Assignment 2 Spec CMPUT 291 - Introduction to File and Database Management Fall 2019 Assignment Two (individual assignment) Due date: Oct 11 at 5pm (submission details) Clarifications: No clarification will be posted here after 5pm on Oct 10th. Oct 8. In Q8, You will be returning the cartesian product of makes and models that are tied. This means if there are 2 makes and 3 colors that are the most frequent in 2019, then you will return 6 rows for 2019. Oct 7. Here is a marking rubric for the Assignment 2. Oct 7. Q5 should read "..., i.e. the sum of their demerit points within the past two years is at least 15" Oct 4. In Q10, the text "...one of those tickets involves..." should be interpreted as "...at least one of those tickets involves..." Oct 2. Q2 is asking for people who are born to either the same father or the same mother as Michael Fox. Oct 3. In Q4, Michael Fox is treated as the father. Introduction The goal of this assignment is to improve your skills of writing declarative queries on a relational database, in general, and also to improve your fluency in SQL (and SQLite).
You have been provided with the following relational schema. persons(fname, lname, bdate, bplace, address, phone) births(regno, fname, lname, regdate, regplace, gender, f_fname, f_lname, m_fname, m_lname) marriages (regno, regdate, regplace, p1_fname, p1_lname, p2_fname, p2_lname) vehicles(vin,make,model,year,color) registrations(regno, regdate, expiry, plate, vin, fname, lname) tickets(tno,regno,fine,violation,vdate) demeritNotices(ddate, fname, lname, points, desc) The tables are derived from the specification of Assignment 1 and the names of the tables and columns should give the semantics, except minor differences which are explicit in table definitions, insert statements or queries. Creating the database Using the SQL statements provided, create the above tables in SQLite3 on Lab machines with some data. Here is a small initial data to get you started. (90 marks) Queries Write down the following queries in SQL and run them in SQLite3 over the database created.
You will be writing ONE SQL statement for every query (here One SQL statement starts with a SELECT and ends with a semicolon but may include multiple select statements combined in the form of subqueries and/or using set operations). Your SQL queries for questions 1-3 cannot use any of aggregation, grouping, or nesting (set operations are ok). When the query asks for name of a person, it means both first name and last name.
1. Find the names and the phone numbers of persons who have had a 1969 Chevrolet Camaro registered under their names at some point. 2. Find the names of people other than Michael Fox who are born to the same parent as Michael Fox. 3. Find the names of persons who have the same grandfather as Michael Fox. If X and Y denote the grandfathers of Michael Fox (from mother and father sides respectively), then we want to find all grand children of X and Y. The result should exclude Michael Fox. 4. Who is the oldest child of Michael Fox. In case of ties, return all those ties. 5. Find the names of persons who have accumulated 15 or more demerit points within the past two years, i.e. the sum of their demerit points within the past two years is more than 15. Hint: Check out the date and time functions in SQLite. 6. Who is the partner of Michael Fox. In case of multiple marriages, return the one from the latest marriage.Hint: Check out the limit clause for sqlite. You may also find subqueries in the from clause useful. 7. For each color of a car with a registration that does not expire at least for another month, find the average number of tickets issued per registration, the average amount of fine given, and the maximum amount of fine given. Include colors with no tickets in the output with zero counts (if 10/10/2019 CMPUT 291 (Fall 2019 LEC A1 A2 EA1 EA2):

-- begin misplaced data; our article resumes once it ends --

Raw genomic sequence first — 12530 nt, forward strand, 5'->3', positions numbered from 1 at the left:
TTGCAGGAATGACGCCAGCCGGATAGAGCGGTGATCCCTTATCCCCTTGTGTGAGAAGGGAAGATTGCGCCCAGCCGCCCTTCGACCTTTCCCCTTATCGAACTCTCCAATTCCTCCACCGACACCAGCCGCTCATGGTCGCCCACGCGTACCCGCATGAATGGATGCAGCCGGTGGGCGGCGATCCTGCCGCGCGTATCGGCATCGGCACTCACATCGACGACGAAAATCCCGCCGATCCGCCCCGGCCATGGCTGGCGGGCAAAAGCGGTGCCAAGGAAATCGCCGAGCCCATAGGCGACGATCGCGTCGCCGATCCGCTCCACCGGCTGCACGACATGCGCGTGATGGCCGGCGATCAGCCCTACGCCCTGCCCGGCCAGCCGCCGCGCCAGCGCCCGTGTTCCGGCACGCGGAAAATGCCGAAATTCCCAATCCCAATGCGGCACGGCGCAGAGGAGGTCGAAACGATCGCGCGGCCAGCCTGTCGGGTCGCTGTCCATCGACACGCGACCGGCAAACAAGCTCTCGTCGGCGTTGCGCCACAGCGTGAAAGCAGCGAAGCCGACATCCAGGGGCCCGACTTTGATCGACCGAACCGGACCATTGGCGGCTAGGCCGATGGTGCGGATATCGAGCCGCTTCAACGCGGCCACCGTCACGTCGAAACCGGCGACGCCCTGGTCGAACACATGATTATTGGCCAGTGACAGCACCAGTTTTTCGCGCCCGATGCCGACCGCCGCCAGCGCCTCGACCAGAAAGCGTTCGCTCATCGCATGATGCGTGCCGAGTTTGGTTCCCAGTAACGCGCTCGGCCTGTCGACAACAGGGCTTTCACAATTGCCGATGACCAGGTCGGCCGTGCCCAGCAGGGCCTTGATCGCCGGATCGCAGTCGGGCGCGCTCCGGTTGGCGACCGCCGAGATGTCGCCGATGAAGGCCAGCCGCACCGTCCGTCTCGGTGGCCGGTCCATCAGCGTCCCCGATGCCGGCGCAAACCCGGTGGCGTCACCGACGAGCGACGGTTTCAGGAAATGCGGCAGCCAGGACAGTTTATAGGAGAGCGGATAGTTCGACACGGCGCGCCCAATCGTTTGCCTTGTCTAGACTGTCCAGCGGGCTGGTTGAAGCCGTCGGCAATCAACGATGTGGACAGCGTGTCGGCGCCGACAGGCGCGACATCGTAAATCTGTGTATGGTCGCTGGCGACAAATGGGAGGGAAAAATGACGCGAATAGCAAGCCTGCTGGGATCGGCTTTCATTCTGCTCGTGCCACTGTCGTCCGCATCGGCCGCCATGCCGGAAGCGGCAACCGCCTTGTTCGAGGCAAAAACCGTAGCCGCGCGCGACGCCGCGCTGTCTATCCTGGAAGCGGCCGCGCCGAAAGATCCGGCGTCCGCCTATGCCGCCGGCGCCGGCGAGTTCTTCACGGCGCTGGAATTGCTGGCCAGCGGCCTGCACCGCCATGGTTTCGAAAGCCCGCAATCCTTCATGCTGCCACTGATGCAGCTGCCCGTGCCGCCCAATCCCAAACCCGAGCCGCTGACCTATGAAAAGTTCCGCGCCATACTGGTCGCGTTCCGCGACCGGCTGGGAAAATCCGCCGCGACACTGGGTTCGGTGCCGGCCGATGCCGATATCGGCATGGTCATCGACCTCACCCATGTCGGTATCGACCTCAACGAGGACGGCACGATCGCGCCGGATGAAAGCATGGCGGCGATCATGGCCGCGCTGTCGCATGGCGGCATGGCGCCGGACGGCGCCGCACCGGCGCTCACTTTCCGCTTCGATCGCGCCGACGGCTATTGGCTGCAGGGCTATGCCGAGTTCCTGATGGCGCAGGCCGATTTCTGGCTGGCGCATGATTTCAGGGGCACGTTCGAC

Hint: you may find outer join useful.
8. For each year of a car, find the most frequent make and the most frequent car color. In case of ties, list all those ties.
9. Create a view called personDetails with columns fname, lname, bdate, bplace, carsowned, and ticketsRcvd. The view includes for each person,
fname, lname, bdate, bplace, the number of different cars registered under the person name in the past year, and the number of different tickets
given to those registered cars within the past year. Include people who have no cars registered under their names or no tickets with zero values.
10. Using the view created in Q9, for every person who has received at least 3 different tickets within the past year and one of those tickets involves a
'red light' violation (i.e. 'red light' appears in the violation text, e.g. 'red light crossing', 'crossing red light at 114 St and 87 Ave'), list the name of the
person and the make and the model of the car for which the red violation ticket is given.
(upto 5 bonus marks for the first 3 people ) Preparing test data
Written queries should be tested for correctness and bug fixes, very much like programs written in any programming language. For testing, you need to
have enough data in your tables such that all your queries are meaningful and non-trivial (e.g. the returned answers are not empty). You are encouraged
to share your data with your classmates or use data prepared by them. To make this collaboration happen, there will be up to 5 bonus marks (at the
instructor's discretion) to the first 3 people who prepare a test data and share it with the rest of the class. Make sure your data is correct and meets the
expectation of the assignment. If you are sharing your test data, please post it to the course discussion forum. Put all your insert statements in a file called
a2-data.sql. Make sure to put down your name, email and a date when it is published or revised at the beginning of the file as a comment line (e.g. -- Data